Diabetes-Living with this disease - GraceAndWorks

Posted by | November 23, 2015 | Life Blogs | 3 Comments

In life comes maturity, with maturity comes knowledge, with knowledge comes understanding and with understanding comes wisdom. It doesn’t seem to matter whether it’s work place, family life, friends or with this, a disease, if we don’t have the steps listed above, we will struggle and have difficult times. My daughter, Tami, has had to deal with this disease since she was 6 years old. This is her story and written by her.

What is Diabetes? A syndrome characterized by impaired insulin production. It is classified in 3 groups.

  1. Type 1, Juvenile, IDDM–Insulin Dependent Diabetes Mellitus to be scientific. This is characterized by an abrupt onset of symptoms (excessive thirst, urination, lethargy) in childhood. People with this type of Diabetes have a pancreas that produces very little or no insulin and must take insulin injections or use an insulin pump to survive/live.
  2. Type 2, Adult onset, NIDDM–Non-Insulin Dependent Diabetes Mellitus to be scientific. This form of Diabetes is often seen in adults who have a family history of Diabetes, are over the age of 45, are overweight and still have a pancreas producing some insulin. This type of Diabetes is often able to be controlled through diet, exercise, oral medication and sometimes insulin injections.
  3. Gestation Diabetes–Diagnosed in pregnant women, typically around the 24th week, who have high blood glucose levels during pregnancy. These women typically have never had Diabetes and it resolves once the birth of the baby occurs.
  4. Whether you have type 1 or type 2, you have a lifetime commitment of monitoring blood sugars, what you eat, how much exercise you do, even down to your work and sleeping habits. This is a serious disease, it is a life long, life changing disease. It can take your eyesight, cause kidney failure/dialysis, stop your ability to feel pain (Neuropathy), cause cardiovascular/heart disease and increase the risk of stroke. In the past 20 years alone I have given myself approximately 29,000 injections, over 40,000 finger sticks to check my blood sugar as a type 1 Diabetic since age 6. In the 40 years of being a Diabetic, that will amount to over 50,000 shots, 100,000 finger sticks, and let’s not forget about the medication costs, Doctor visits and the visits to the ER.
  5. You think you feel fine and do not need to monitor your sugars or watch what you eat, that the complications will not affect you. Think again!! Ask the non-compliant type 2 Diabetic who lost his lower leg due to a foot ulcer, the same person who is now on dialysis 3 days a week for 4 hours a time, the person who now wishes they would have listened long ago and taken the disease seriously. Ask the spouse who lives with him how this affects her, changed their life, helped her be more in control of her Diabetes. Ask the family members how this has changed their lives, the worry they have and what will that next call be.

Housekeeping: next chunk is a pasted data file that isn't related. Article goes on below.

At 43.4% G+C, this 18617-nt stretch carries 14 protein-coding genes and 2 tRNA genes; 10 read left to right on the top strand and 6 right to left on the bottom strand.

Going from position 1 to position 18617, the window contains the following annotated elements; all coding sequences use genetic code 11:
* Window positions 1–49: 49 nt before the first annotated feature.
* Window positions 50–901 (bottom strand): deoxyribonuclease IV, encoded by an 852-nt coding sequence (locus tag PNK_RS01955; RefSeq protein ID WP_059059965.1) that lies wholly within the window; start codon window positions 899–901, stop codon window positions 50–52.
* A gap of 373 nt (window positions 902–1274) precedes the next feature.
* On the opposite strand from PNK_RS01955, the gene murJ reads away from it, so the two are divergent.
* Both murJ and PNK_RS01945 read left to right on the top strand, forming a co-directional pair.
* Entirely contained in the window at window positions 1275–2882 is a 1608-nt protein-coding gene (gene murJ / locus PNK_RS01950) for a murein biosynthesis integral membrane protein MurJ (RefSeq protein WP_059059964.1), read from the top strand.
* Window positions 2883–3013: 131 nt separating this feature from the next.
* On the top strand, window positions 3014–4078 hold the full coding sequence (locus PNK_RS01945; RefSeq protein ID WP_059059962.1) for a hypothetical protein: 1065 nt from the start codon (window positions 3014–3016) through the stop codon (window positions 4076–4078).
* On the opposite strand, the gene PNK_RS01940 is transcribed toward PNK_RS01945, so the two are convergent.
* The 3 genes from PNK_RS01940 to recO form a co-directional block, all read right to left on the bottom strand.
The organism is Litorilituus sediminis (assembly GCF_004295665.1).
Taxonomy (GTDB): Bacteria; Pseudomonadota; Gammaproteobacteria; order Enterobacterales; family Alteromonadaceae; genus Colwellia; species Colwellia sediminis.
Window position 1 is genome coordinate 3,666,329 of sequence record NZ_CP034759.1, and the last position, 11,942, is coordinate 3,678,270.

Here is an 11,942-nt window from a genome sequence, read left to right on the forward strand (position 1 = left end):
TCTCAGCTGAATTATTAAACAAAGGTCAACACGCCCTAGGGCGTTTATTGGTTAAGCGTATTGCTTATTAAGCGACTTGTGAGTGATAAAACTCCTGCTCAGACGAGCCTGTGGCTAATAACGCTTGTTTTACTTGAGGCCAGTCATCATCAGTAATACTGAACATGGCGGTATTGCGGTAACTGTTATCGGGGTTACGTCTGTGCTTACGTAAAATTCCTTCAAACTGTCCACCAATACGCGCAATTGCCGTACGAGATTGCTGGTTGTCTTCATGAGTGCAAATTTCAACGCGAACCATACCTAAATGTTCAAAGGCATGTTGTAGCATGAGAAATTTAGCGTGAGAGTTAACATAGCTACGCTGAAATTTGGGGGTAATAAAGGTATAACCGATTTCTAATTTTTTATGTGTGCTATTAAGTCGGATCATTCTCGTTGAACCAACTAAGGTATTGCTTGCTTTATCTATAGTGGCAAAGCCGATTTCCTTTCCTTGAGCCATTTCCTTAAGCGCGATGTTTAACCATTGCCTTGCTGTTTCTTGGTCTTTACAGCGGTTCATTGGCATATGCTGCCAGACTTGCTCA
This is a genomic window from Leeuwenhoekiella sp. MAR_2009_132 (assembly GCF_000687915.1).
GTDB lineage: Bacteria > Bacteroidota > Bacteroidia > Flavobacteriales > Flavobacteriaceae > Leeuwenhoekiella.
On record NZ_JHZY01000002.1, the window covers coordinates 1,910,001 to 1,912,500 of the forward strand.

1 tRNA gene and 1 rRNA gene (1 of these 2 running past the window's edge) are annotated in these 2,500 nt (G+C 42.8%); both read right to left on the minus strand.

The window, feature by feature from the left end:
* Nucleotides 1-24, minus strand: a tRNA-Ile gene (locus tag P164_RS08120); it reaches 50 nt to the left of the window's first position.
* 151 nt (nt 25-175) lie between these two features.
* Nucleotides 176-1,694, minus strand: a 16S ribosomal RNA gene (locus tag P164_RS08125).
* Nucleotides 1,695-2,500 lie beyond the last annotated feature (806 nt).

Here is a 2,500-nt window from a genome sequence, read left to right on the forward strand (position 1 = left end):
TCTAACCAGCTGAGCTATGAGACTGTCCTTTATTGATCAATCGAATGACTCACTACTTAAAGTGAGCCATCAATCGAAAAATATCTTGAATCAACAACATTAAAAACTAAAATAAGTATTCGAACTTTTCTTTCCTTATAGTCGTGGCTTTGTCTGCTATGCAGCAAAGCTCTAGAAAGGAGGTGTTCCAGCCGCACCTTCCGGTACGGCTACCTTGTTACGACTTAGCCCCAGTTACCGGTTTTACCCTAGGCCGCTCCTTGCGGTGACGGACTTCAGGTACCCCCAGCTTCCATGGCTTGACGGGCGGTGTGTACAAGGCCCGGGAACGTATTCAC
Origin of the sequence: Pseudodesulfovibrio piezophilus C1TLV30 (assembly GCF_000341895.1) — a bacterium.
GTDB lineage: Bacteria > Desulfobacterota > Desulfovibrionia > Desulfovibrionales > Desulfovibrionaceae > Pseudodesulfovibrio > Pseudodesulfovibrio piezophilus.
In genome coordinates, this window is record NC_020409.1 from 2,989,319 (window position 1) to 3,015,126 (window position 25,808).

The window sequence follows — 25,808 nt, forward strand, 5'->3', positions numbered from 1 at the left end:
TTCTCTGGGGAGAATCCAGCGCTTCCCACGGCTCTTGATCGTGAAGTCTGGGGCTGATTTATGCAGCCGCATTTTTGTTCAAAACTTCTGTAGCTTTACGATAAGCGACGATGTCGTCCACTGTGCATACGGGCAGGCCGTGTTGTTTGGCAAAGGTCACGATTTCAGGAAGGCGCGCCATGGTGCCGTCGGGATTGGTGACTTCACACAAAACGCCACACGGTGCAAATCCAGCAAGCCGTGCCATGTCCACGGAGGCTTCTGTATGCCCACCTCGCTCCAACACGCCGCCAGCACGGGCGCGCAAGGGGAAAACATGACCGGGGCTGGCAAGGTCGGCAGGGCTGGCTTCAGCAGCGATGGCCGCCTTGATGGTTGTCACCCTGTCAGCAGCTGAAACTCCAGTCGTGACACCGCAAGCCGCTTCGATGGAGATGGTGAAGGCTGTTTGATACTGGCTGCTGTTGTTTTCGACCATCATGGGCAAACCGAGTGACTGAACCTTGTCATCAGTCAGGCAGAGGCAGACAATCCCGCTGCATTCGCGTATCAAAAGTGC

6. Diabetes is the 7th leading cause of death in the United States. It causes more deaths that Breast Cancer and Aids combined. Don’t become another statistic!! Control your blood sugar, exercise, eat right, take your medication(s) and follow up regularly with your health care providers. Don’t let this disease control you–you control it!! By you taking control, you will reduce the risk of lifelong serious complications and life changing diseases.


  • Connie says:

    Tami, this is a wonderful, insightful message!! I know your journey hasn’t been easy with this disease. I also know what it is like to live with a spouse that has type 2! It is difficult to monitor food etc and not nag!! God blessed you with 3 children (which none of us thought possible), and a spouse that you love and loves you, all while showing you His path!! I love you and I am proud of you.

    • Richard Craig says:

      I thought Tami did a WONDERFUL job explaining Diabetes and living with it. Thanks for your kind words.

    • Tami says:

      Thank you. Diabetes is not just a day to day challenge, but at times a minute to minute challenge. I am fortunate to have a loving family help me manage this disease through all the troublesome years (high school mostly) and am blessed with minimal side effects so far.

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